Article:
He be jammin’
PV senior creates original music in his free time and at his internship
The humming of the strings echoed throughout the gym. The movement of his fingers were lightning.
Jaclyn Spellman’s voice rang throughout the gym as the music escaped from Jeremy Gunther’s guitar.
Gunther is a senior at Pascack Valley and his life revolves around rock music. He has played guitar nearly his whole life and performed at various school and community functions. Gunther also made a few appearances at the Mexicali Live in Teaneck and dreams about having a musical career in his future.
One of his performances at PV was the aforementioned Valley Cup duet with Jaclyn Spellman. The two joined forces on the Animals’ “House of the Rising Sun” on March 24 of last year.
“(Spellman is) wonderful,” Gunther said. “I really respect her. Jaclyn has a great and powerful voice.”
PV placed Gunther in an internship this year at Universal Music Studios in Hackensack. He spends his afternoon there learning more about the production side of music and has the opportunity to write music as well.
Led Zeppelin – Stairway to Heaven pic.twitter.com/i6hwaQYmx7
— Gunther’s Jams (@gunthers_jams) November 6, 2015
Gunther created the Twitter handle Gunther’s Jams in September of 2015 to showcase his talents by sharing video clips of himself playing songs that others might not be familiar with, but he has since migrated to other online platforms.
“I chose a few deep tracks that nobody knows, like Van Halen’s ‘Light Up the Sky‘. That was one of the cool things about (Gunther’s Jam’s) to me,” he said. “I got to almost expose great, less-popular songs to people. I don’t really keep up with it anymore, my main thing is Soundcloud now.”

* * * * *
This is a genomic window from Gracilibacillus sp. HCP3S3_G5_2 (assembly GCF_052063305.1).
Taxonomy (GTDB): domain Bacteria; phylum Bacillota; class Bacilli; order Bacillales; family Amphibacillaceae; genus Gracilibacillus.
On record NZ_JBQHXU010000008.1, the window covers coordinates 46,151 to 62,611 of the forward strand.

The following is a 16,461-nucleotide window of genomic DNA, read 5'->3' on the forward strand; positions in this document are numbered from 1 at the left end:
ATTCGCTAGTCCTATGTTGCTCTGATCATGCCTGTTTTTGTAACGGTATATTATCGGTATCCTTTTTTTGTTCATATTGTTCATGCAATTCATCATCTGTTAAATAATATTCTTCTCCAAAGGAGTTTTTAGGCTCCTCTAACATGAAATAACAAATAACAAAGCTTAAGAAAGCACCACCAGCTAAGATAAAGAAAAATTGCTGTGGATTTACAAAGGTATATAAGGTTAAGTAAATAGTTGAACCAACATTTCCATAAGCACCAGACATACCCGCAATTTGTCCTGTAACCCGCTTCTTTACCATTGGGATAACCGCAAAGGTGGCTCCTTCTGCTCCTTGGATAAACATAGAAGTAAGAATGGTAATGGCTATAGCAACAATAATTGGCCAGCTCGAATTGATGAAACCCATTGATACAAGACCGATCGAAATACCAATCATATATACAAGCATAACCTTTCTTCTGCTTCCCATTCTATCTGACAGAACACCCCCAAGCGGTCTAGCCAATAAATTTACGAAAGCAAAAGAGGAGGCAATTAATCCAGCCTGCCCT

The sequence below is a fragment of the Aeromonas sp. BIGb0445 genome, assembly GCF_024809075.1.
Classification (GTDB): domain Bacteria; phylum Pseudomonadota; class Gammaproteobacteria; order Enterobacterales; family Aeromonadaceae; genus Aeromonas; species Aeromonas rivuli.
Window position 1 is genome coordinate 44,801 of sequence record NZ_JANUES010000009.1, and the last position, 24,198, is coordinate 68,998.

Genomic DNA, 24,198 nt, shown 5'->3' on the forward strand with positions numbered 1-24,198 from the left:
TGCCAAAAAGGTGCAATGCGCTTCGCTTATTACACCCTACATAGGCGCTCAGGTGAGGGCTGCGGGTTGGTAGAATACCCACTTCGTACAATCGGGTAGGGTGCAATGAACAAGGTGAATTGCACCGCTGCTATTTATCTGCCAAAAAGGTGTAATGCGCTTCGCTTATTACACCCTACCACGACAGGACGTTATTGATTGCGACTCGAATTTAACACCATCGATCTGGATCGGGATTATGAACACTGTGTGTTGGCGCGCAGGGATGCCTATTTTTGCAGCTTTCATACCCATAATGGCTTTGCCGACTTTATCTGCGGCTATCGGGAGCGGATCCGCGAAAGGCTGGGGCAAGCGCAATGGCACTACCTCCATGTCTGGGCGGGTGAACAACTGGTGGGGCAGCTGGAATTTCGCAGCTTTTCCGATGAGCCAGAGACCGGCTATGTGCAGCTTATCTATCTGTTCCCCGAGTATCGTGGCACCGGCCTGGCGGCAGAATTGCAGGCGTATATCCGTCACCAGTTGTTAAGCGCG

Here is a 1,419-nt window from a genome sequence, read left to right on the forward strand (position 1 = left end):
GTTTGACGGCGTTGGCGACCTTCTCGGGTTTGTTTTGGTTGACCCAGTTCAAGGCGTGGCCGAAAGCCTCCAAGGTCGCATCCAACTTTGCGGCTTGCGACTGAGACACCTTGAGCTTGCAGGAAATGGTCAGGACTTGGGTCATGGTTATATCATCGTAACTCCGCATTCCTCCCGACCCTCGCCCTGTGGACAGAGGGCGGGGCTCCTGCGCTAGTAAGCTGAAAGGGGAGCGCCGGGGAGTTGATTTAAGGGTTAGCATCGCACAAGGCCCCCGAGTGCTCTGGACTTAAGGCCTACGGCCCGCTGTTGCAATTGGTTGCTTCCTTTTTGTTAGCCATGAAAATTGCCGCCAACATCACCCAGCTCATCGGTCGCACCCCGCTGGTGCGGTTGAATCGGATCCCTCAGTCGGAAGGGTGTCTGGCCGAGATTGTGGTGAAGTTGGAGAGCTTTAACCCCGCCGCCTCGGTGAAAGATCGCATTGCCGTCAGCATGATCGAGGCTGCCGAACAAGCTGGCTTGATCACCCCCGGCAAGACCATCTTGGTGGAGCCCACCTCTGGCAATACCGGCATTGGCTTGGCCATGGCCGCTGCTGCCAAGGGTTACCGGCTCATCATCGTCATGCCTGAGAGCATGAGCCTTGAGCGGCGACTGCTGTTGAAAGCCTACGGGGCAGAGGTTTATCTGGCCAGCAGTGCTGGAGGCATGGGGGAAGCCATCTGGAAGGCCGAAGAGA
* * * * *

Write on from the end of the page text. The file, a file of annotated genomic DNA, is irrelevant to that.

Gunther recently came out with a new single called “I Can Be Your Man.” The inspiration behind this song is his internship. The song features Gunther, R&B singer Eric Lee, and rap beat creator Ryan White. Their mentor is an accomplished sound engineer and producer named Andre Betts.
“Dre always lets us work on music together because it lets us learn more about different music styles and the songwriting process in general,” Gunther said. “Between the three of us, it was a mixture of styles with no rules for what belongs in the music. We tried to do a song that sounds like R. Kelly featuring Eddie Van Halen, and I think the result was great.”
There was some trial and error in recording the song. One of the struggles was trying to work the guitar parts smoothly into the vibe of the song. Gunther is used to playing hard rock which is played with energy and flash, but for the song, he had to play slowly, soulfully, and melodically.
“I compare some of the leads (on “I Can Be Your Man”) to something you would hear on an 80s power ballad, like ‘Every Rose Has Its Thorn‘ (by Poison),” Gunther said. “We also had to get the right sound for the guitar. I had nice distortion, and reverb to make the guitar sound distant, almost lonely.
“I’m proud of that guitar work. The lyrics came almost naturally, because Eric is great at writing love songs. Very nice voice, too. After a few days, it just worked. There are more songs coming from Eric and I later on this year for sure.”
“It’s my life,” he said. “It’s the only thing that gets me out of bed in the morning.”
Down by the River- Original jam that i wrote pic.twitter.com/A6t4hKZuEN
— Gunther’s Jams (@gunthers_jams) October 12, 2015
Gunther cites artists such as Van Halen, Vito Bratta, and Bon Jovi as his greater influences. Gunther’s father is also a main inspiration for his music and points to a pivotal concert his father took him to when he was in seventh grade as a turning point for him.
“My dad was really the one who got me into rock and roll music,” Gunther said. “When I was younger, he took me to my first real concert which was Judas Priest. That really inspired me into playing guitar, and we still go to shows to this day. He was vital to my musical influence.”
Gunther has been playing guitar since the fifth grade and took lessons for two years. After a couple of years, he lost interest and stopped but started back up again in eighth grade, teaching himself rather than taking lessons.